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Research article - Peer-reviewed, 2014

Impact of Forestry on Total and Methyl-Mercury in Surface Waters: Distinguishing Effects of Logging and Site Preparation

Eklöf, Karin; Schelker, Jakob; Sörensen, Rasmus; Meili, Marcus; Laudon, Hjalmar; von Brömssen, Claudia; Bishop, Kevin


Forestry operations can increase the export of mercury (both total and methyl) to surface waters. However, little is known about the relative contribution of different forestry practices. We address this question using a paired-catchment study that distinguishes the effects of site preparation from the antecedent logging. Runoff water from three catchments, two harvested and one untreated control, was sampled biweekly during one year prior to logging, two years after logging, and three years after site preparation. The logging alone did not significantly increase the concentrations of either total or methyl-mercury in runoff, but export increased by 50-70% in one of the harvested catchments as a consequence of increased runoff volume. The combined effects of logging and site preparation increased total and methyl-mercury concentrations by 30-50% relative to preharvest conditions in both treated catchments. The more pronounced concentration effect after site preparation compared to logging could be related to site preparation being conducted during summer. This caused more soil disturbance than logging, which was done during winter with snow covering the ground. The results suggest that the cumulative impact of forest harvest on catchment mercury outputs depends on when and how forestry operations are implemented.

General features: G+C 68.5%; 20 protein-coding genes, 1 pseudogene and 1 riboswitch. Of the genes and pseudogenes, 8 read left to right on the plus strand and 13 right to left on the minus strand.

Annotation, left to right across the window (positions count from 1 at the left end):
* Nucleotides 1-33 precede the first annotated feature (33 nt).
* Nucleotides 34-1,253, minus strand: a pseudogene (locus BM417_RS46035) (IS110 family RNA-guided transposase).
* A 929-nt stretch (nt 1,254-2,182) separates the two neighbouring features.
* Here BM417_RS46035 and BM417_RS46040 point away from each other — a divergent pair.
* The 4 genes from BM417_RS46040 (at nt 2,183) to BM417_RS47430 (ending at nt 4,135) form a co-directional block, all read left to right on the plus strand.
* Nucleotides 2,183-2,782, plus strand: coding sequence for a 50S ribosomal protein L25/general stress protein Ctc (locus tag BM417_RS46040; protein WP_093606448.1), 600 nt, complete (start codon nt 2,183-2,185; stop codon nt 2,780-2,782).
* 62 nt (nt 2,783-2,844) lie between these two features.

Published in

Environmental Science and Technology
2014, Volume: 48, number: 9, pages: 4690-4698